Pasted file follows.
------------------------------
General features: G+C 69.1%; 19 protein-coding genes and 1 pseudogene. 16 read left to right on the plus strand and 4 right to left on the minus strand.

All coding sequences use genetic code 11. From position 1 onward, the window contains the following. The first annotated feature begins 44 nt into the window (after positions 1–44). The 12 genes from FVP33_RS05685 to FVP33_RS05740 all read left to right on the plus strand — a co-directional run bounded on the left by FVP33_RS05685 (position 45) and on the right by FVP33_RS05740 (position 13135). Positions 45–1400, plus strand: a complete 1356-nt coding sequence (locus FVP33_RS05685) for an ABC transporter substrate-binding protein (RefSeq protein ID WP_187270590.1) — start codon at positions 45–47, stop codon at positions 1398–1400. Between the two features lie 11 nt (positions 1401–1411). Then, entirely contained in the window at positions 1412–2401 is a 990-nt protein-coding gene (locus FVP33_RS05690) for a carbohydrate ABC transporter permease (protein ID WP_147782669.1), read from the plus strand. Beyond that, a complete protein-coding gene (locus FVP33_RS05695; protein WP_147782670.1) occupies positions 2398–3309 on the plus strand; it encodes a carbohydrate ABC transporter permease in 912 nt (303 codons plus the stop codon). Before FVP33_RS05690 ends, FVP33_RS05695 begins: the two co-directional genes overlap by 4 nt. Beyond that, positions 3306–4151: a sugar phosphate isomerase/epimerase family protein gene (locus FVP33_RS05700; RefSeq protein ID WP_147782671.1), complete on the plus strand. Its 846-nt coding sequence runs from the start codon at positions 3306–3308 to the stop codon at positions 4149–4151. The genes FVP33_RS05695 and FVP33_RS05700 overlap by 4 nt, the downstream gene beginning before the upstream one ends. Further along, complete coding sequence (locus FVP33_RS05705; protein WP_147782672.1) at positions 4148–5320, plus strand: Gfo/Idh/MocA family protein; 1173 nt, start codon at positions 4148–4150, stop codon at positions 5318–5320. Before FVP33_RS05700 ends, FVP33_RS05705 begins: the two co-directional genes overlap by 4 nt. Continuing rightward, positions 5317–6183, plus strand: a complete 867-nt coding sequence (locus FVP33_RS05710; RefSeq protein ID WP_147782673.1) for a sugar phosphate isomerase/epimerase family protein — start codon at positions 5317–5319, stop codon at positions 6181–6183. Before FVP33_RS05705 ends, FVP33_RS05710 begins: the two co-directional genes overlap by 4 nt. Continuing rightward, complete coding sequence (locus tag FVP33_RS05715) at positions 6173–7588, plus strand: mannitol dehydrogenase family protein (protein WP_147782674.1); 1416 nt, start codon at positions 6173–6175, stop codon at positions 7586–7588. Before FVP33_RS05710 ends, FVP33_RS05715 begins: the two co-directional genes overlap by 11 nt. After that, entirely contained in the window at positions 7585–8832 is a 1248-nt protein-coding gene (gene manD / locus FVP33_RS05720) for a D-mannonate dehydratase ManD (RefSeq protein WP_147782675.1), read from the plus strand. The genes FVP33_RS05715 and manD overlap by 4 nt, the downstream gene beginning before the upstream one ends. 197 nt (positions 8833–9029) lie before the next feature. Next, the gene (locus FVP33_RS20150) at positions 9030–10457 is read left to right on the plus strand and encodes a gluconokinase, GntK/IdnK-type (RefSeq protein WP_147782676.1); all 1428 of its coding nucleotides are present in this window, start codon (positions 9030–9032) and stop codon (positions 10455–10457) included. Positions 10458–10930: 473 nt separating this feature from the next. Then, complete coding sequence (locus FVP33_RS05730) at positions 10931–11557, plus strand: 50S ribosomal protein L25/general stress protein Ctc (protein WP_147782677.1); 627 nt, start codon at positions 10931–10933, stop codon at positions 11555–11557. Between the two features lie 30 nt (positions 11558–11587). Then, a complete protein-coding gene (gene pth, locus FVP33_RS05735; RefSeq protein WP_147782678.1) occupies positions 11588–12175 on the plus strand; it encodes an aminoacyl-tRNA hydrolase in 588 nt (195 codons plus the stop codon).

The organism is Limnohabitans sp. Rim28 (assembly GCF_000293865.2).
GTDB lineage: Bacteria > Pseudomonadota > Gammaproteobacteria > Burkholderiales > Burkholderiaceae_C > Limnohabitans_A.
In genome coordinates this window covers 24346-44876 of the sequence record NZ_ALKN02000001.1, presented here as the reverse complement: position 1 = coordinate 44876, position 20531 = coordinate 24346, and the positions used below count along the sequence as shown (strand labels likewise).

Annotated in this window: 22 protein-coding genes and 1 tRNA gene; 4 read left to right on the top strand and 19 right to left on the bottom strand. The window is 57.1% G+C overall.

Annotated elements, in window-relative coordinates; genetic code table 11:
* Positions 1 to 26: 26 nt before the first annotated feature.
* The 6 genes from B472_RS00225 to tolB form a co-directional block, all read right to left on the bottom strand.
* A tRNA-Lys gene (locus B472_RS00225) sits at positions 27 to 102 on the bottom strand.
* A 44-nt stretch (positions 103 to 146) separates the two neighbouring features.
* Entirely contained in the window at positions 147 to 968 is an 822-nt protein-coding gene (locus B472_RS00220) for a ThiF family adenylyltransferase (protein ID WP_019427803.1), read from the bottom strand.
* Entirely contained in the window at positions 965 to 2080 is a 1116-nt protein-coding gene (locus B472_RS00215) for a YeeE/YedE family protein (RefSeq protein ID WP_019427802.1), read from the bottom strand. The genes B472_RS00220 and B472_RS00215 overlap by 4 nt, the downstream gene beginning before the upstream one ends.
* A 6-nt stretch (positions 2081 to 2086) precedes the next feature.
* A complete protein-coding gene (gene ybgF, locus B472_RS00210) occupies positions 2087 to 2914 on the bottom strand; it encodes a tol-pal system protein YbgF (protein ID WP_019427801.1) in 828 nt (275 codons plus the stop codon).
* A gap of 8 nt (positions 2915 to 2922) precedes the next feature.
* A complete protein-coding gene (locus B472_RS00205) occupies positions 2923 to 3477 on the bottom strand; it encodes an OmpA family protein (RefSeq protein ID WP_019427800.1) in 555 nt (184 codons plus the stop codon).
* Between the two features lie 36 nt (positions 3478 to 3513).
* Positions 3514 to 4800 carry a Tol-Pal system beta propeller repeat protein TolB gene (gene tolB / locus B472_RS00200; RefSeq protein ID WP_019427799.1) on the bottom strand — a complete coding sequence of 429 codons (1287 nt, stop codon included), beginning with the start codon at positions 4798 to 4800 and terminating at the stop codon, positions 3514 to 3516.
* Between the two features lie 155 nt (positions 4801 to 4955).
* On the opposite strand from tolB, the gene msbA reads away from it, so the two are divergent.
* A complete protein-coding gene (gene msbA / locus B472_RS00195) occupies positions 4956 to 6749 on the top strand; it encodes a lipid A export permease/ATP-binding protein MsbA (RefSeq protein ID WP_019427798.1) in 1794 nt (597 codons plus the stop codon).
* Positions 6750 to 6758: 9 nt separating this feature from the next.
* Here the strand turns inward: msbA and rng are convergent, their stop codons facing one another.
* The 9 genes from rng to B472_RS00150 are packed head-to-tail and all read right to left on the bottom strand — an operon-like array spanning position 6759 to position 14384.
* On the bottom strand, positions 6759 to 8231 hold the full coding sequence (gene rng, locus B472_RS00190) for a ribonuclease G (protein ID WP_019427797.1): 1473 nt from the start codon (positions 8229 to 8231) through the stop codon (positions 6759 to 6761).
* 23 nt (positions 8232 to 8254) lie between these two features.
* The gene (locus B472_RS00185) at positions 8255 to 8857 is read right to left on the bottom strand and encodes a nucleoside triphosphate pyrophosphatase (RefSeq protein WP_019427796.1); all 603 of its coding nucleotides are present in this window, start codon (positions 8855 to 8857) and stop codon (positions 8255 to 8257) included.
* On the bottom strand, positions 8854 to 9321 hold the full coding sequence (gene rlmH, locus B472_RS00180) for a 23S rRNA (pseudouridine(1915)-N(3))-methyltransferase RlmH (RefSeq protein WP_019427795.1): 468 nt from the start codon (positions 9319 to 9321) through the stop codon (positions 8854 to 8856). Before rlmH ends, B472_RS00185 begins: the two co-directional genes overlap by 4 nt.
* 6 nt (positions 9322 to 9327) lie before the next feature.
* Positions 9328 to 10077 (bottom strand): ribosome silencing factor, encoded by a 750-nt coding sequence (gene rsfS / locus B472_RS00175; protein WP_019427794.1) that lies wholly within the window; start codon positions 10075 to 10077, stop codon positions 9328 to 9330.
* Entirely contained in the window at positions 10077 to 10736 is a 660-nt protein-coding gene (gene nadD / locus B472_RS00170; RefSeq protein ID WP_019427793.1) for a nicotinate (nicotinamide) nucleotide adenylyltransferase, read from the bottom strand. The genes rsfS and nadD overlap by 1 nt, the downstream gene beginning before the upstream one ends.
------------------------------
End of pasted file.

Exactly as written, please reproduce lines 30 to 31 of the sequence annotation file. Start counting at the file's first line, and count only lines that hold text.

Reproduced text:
* 6 nt (positions 9322 to 9327) lie before the next feature.
* Positions 9328 to 10077 (bottom strand): ribosome silencing factor, encoded by a 750-nt coding sequence (gene rsfS / locus B472_RS00175; protein WP_019427794.1) that lies wholly within the window; start codon positions 10075 to 10077, stop codon positions 9328 to 9330.